Friday, April 11, 2008

Students Lack Knowledge of Basic Finances

High School students knowledge of financial literacy is on the decline as schools are failing to teach the most basic financial knowledge a students needs to succeed.

High school seniors, on average, answered correctly only 48.3 percent of questions about personal finance and economics, according to a nationwide survey released Wednesday by the Federal Reserve. That was even lower than the 52.4 percent in the previous survey in 2006 and marked the worst score out of the six surveys conducted so far.

With home foreclosures at record highs, Fed Chairman Ben Bernanke stressed in a speech that young people must sharpen their financial knowledge so they are in a better position to make sound investment decisions throughout their lives.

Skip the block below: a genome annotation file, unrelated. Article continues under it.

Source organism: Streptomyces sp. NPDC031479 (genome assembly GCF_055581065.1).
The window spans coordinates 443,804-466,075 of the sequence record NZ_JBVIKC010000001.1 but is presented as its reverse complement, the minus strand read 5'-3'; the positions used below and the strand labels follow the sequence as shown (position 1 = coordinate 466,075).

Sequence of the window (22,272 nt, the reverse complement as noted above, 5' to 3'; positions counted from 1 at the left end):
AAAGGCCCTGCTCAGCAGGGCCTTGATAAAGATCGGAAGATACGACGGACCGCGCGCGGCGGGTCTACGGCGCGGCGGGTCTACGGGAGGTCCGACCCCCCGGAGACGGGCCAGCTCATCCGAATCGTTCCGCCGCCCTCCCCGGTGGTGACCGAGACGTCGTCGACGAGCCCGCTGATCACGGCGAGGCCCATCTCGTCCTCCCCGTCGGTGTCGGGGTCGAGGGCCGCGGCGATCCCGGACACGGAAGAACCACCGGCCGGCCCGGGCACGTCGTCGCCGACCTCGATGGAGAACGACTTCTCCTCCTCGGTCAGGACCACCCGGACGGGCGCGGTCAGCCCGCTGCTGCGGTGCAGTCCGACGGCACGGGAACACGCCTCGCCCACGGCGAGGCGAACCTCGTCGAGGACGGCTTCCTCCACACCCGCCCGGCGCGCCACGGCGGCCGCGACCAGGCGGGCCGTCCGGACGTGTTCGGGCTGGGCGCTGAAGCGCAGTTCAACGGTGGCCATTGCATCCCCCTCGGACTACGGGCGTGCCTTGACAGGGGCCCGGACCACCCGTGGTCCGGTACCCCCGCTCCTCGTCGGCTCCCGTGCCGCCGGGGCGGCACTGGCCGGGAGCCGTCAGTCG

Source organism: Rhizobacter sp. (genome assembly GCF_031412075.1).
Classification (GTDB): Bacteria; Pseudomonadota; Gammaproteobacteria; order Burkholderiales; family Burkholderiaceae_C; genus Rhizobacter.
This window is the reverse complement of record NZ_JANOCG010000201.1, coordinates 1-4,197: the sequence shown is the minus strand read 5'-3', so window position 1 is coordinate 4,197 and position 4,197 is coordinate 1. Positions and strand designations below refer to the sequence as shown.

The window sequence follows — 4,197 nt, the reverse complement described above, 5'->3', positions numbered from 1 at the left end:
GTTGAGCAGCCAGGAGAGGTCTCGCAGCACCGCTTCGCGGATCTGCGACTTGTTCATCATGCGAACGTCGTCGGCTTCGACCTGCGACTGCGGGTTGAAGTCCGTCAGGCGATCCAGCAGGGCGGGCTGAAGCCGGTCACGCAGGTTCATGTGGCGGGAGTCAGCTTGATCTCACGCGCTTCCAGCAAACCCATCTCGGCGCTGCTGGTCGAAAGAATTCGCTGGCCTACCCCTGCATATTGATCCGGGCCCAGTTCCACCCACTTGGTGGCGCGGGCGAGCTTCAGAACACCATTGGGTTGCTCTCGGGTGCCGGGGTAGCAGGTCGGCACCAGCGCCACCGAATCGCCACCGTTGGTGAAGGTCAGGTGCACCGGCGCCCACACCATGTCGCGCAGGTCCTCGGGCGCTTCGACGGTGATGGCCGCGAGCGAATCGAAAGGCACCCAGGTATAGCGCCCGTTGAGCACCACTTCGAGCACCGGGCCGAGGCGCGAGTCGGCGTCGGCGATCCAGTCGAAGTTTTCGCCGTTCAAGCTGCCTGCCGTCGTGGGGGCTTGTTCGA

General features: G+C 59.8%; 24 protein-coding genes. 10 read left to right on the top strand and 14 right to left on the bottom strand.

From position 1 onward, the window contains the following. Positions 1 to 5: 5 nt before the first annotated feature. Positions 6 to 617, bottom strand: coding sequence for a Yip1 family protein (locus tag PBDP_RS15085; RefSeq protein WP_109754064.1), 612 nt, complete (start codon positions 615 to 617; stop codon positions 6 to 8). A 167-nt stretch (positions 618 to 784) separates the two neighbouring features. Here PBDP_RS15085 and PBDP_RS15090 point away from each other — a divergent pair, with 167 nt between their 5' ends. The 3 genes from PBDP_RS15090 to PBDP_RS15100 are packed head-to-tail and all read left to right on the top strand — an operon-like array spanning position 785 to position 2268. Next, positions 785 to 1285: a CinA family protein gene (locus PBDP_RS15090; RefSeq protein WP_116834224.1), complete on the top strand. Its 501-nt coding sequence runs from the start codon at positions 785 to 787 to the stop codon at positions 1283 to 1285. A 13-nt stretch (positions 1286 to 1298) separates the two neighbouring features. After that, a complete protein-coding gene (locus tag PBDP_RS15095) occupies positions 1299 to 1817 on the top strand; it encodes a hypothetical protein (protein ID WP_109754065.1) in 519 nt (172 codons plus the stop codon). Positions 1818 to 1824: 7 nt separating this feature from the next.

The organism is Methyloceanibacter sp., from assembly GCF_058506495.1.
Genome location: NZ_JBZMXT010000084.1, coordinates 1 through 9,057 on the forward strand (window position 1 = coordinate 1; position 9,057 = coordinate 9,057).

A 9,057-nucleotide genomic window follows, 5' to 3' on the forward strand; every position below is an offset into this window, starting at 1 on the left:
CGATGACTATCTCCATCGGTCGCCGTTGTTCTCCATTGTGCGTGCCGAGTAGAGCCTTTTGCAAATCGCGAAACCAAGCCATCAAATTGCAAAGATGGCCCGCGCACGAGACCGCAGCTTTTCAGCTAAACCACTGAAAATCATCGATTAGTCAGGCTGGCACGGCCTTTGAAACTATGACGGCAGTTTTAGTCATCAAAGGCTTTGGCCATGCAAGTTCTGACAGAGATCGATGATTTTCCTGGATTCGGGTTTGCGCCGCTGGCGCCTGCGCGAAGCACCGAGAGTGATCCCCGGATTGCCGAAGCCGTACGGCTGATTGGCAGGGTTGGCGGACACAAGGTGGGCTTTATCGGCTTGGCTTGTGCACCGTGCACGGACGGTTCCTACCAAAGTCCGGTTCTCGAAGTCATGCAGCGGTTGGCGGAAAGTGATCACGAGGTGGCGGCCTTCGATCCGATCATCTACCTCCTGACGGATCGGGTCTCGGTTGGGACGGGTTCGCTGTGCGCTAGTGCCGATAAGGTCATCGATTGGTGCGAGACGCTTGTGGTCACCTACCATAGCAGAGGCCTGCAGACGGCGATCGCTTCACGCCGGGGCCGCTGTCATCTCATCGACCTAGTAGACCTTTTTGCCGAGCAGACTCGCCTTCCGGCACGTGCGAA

"The financial preparedness of our nation's youth is essential to their well-being and of vital importance to our economic future," Bernanke said at the Fed event on financial literacy.

"In light of the problems that have arisen in the subprime mortgage market, we are reminded of how critically important it is for individuals to become financially literate at an early age so that they are better prepared to make decisions and navigate an increasingly complex financial marketplace," the Fed chairman added.

It is amazing that a student can graduate high school and not know how to balance a check or to even understand that concept of interest.

Fortunately, there is an easy solution. Students are required to take a one semester course in American Government (which is great), but then the other semester they should be taking a course to learn basic financial information.

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